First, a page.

It’s hot and the sun is blazing sharp. Top temperature forecast – 33 degrees. I’m enjoying breakfast on the deck in the back garden. The vegetables are already watered for the day. The tomatoes are growing fast and the little snow peas are just getting moving, twining up their supports. A couple haven’t come on. I think I’ll pull them out.
The zucchini got badly sunburnt last week on another hot, hot day and lost almost all its new leaves. But it’s recovering, and is jam-packed with little green cylinders. I must remember to pick them early. They’re so crunchy and delicious – and such a contrast to the rather soggy zucchinis for sale in the shops.
If only I had the time, energy and skill to grow all my own vegetables!
The coriander, planted small, mulched, fed and watered, is galloping to seed, like every other tray of coriander that I’ve ever put in. Why does it do this? What have I done wrong?
The rhubarb is reaching for the sky. My long-established plants all cook up green. I’ve just put in a couple of scarlet-stemmed ones.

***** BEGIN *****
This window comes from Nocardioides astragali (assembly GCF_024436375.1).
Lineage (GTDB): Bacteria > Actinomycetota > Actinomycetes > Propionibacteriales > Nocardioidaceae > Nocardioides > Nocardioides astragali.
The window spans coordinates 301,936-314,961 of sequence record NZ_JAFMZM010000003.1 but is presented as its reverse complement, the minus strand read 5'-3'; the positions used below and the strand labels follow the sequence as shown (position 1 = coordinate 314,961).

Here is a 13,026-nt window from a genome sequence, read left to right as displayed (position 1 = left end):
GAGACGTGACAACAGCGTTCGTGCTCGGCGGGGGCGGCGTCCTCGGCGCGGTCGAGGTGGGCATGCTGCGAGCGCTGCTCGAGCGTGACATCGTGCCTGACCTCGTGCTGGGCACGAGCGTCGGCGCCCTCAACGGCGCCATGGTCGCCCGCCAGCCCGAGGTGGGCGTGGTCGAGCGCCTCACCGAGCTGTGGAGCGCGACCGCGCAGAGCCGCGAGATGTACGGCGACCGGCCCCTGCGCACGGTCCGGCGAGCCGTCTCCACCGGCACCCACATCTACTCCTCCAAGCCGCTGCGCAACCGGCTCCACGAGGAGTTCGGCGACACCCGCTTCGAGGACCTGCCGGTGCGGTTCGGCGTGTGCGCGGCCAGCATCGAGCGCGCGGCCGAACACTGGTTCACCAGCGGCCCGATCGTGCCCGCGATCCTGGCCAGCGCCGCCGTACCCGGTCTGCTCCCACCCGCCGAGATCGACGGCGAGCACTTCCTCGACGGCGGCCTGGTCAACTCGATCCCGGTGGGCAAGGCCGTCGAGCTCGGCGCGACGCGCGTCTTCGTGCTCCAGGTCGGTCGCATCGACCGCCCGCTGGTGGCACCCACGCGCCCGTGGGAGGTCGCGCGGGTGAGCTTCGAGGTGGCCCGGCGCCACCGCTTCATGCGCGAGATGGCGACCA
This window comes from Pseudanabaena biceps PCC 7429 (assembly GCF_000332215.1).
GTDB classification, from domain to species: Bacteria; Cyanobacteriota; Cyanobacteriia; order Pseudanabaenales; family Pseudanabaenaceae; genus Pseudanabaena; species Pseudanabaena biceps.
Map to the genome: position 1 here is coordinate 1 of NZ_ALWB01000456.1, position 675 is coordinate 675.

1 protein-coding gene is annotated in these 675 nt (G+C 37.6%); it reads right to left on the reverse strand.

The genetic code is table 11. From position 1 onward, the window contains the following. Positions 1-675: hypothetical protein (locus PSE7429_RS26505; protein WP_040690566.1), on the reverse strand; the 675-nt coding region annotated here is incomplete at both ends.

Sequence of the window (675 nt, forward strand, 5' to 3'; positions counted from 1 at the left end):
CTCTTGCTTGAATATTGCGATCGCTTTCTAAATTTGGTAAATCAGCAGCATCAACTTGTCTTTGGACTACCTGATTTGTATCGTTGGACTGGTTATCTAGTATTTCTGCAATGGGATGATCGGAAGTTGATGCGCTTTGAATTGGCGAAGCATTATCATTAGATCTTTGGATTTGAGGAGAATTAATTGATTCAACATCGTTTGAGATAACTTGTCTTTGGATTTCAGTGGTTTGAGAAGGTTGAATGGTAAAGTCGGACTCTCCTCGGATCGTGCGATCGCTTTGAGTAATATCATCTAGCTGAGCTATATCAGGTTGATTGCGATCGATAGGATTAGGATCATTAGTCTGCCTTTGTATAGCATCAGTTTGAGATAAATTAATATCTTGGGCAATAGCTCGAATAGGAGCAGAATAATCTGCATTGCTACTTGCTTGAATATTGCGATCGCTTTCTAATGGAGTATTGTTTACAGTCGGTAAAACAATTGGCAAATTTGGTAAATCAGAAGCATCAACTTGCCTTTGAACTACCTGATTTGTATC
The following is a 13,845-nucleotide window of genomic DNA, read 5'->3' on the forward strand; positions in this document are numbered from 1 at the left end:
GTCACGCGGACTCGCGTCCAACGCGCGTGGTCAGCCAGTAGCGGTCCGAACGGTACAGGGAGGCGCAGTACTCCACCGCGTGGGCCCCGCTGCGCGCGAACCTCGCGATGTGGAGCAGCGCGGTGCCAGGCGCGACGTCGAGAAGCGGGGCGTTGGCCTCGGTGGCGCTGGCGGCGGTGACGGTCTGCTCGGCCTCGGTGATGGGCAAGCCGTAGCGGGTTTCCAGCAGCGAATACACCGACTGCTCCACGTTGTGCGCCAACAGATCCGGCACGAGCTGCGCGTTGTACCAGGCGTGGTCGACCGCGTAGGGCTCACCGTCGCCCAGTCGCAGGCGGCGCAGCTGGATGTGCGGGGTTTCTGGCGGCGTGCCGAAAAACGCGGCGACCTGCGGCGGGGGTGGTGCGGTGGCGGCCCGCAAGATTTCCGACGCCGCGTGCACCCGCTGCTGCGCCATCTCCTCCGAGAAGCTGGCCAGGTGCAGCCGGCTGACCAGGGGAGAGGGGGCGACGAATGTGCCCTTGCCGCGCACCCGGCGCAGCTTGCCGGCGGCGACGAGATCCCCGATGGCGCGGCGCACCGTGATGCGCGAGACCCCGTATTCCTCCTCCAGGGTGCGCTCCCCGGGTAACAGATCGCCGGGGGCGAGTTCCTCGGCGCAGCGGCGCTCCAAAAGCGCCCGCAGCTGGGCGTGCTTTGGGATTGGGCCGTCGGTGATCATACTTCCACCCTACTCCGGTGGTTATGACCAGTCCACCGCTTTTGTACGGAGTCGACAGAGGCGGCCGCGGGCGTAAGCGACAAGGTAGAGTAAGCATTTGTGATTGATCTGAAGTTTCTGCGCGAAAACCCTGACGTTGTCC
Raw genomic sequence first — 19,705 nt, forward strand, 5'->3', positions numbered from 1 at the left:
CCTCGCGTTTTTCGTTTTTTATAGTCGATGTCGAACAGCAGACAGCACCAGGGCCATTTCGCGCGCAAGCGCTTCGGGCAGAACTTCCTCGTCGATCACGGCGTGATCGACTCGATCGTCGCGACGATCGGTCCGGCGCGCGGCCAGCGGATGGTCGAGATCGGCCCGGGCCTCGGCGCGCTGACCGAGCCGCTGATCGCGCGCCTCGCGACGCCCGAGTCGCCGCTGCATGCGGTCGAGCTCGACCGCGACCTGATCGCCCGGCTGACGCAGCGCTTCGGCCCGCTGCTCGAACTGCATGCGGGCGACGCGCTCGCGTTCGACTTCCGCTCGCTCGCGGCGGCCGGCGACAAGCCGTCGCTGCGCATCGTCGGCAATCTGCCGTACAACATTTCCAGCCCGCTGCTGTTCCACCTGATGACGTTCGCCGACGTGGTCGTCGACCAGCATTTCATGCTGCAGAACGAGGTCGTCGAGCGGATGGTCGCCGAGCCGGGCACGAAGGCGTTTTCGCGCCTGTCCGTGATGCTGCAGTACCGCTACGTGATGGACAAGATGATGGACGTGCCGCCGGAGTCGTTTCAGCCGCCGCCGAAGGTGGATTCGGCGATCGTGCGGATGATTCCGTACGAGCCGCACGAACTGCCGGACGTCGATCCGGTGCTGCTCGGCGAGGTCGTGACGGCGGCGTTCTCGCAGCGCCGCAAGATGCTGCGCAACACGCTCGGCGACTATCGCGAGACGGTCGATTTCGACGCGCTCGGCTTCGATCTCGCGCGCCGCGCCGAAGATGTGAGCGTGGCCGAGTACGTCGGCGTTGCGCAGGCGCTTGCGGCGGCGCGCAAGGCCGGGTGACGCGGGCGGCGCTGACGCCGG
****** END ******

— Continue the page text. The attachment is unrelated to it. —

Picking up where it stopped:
Under the giant old olive tree beside the deck, Felix is toasting his tummy. This black and white cat has been with us for nine years, not as long as the olive which experts tell us is more than a century old.
The trunk is like a hoary old man, strong and solid with toes spreading into the earth. The new growth is surprisingly vigorous. The tree was a sea of tiny white flowers in spring. This year we’re going to have a bumper crop.
Felix wriggles his back into the sandy gravel at its base, nestles his feet against one of the roots, leans his white throat towards the sun, twitches his tail and lets out a deep sigh. If there’s a more alluring sight than a pet making the most of a sunny morning, I have yet to see it.
A honeyeater alights on the edge of the small birdbath. Takes a sip or two – and flips out of sight just as I reach for my camera.
I think I’ll take its advice!